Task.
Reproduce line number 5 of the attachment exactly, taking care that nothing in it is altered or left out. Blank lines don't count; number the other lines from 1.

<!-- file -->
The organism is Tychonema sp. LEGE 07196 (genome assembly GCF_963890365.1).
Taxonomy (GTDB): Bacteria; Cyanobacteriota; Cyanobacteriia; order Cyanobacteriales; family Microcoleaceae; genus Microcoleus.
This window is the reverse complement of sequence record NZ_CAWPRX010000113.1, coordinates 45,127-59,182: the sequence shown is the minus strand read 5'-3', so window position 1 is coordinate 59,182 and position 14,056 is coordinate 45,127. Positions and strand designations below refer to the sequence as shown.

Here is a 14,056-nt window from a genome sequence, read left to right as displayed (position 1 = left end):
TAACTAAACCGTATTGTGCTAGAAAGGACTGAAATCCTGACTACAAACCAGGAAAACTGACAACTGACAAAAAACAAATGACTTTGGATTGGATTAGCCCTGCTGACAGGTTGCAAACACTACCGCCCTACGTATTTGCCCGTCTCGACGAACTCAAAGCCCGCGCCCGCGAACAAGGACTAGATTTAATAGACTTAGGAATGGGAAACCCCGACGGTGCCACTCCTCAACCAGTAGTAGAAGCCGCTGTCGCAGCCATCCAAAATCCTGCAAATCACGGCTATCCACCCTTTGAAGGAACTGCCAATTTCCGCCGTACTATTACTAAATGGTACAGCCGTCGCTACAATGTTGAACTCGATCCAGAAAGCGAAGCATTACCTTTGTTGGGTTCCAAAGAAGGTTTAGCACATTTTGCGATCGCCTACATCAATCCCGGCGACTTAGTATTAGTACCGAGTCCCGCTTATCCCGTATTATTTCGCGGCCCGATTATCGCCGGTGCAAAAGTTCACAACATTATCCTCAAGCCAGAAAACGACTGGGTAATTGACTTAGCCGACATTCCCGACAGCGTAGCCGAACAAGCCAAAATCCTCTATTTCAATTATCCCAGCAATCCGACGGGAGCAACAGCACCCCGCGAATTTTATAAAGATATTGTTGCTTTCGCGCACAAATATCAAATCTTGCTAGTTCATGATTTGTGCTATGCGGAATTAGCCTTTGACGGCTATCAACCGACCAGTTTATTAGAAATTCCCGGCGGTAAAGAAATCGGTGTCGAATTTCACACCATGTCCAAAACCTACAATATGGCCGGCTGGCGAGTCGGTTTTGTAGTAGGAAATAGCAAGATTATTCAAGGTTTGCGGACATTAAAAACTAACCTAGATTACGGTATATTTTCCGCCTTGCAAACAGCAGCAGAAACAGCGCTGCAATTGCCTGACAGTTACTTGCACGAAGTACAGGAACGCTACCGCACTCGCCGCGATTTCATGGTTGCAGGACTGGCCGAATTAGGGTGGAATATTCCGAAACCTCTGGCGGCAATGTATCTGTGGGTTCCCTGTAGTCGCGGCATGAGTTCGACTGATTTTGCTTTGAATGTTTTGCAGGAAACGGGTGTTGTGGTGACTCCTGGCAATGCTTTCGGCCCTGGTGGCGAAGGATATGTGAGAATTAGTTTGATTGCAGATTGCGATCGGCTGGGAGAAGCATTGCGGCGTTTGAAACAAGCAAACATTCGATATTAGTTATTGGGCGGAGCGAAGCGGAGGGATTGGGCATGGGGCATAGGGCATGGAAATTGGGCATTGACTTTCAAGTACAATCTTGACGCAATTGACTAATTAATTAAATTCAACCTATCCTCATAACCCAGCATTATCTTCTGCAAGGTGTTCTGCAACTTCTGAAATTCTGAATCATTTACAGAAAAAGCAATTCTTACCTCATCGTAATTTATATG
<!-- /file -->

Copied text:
TAACTAAACCGTATTGTGCTAGAAAGGACTGAAATCCTGACTACAAACCAGGAAAACTGACAACTGACAAAAAACAAATGACTTTGGATTGGATTAGCCCTGCTGACAGGTTGCAAACACTACCGCCCTACGTATTTGCCCGTCTCGACGAACTCAAAGCCCGCGCCCGCGAACAAGGACTAGATTTAATAGACTTAGGAATGGGAAACCCCGACGGTGCCACTCCTCAACCAGTAGTAGAAGCCGCTGTCGCAGCCATCCAAAATCCTGCAAATCACGGCTATCCACCCTTTGAAGGAACTGCCAATTTCCGCCGTACTATTACTAAATGGTACAGCCGTCGCTACAATGTTGAACTCGATCCAGAAAGCGAAGCATTACCTTTGTTGGGTTCCAAAGAAGGTTTAGCACATTTTGCGATCGCCTACATCAATCCCGGCGACTTAGTATTAGTACCGAGTCCCGCTTATCCCGTATTATTTCGCGGCCCGATTATCGCCGGTGCAAAAGTTCACAACATTATCCTCAAGCCAGAAAACGACTGGGTAATTGACTTAGCCGACATTCCCGACAGCGTAGCCGAACAAGCCAAAATCCTCTATTTCAATTATCCCAGCAATCCGACGGGAGCAACAGCACCCCGCGAATTTTATAAAGATATTGTTGCTTTCGCGCACAAATATCAAATCTTGCTAGTTCATGATTTGTGCTATGCGGAATTAGCCTTTGACGGCTATCAACCGACCAGTTTATTAGAAATTCCCGGCGGTAAAGAAATCGGTGTCGAATTTCACACCATGTCCAAAACCTACAATATGGCCGGCTGGCGAGTCGGTTTTGTAGTAGGAAATAGCAAGATTATTCAAGGTTTGCGGACATTAAAAACTAACCTAGATTACGGTATATTTTCCGCCTTGCAAACAGCAGCAGAAACAGCGCTGCAATTGCCTGACAGTTACTTGCACGAAGTACAGGAACGCTACCGCACTCGCCGCGATTTCATGGTTGCAGGACTGGCCGAATTAGGGTGGAATATTCCGAAACCTCTGGCGGCAATGTATCTGTGGGTTCCCTGTAGTCGCGGCATGAGTTCGACTGATTTTGCTTTGAATGTTTTGCAGGAAACGGGTGTTGTGGTGACTCCTGGCAATGCTTTCGGCCCTGGTGGCGAAGGATATGTGAGAATTAGTTTGATTGCAGATTGCGATCGGCTGGGAGAAGCATTGCGGCGTTTGAAACAAGCAAACATTCGATATTAGTTATTGGGCGGAGCGAAGCGGAGGGATTGGGCATGGGGCATAGGGCATGGAAATTGGGCATTGACTTTCAAGTACAATCTTGACGCAATTGACTAATTAATTAAATTCAACCTATCCTCATAACCCAGCATTATCTTCTGCAAGGTGTTCTGCAACTTCTGAAATTCTGAATCATTTACAGAAAAAGCAATTCTTACCTCATCGTAATTTATATG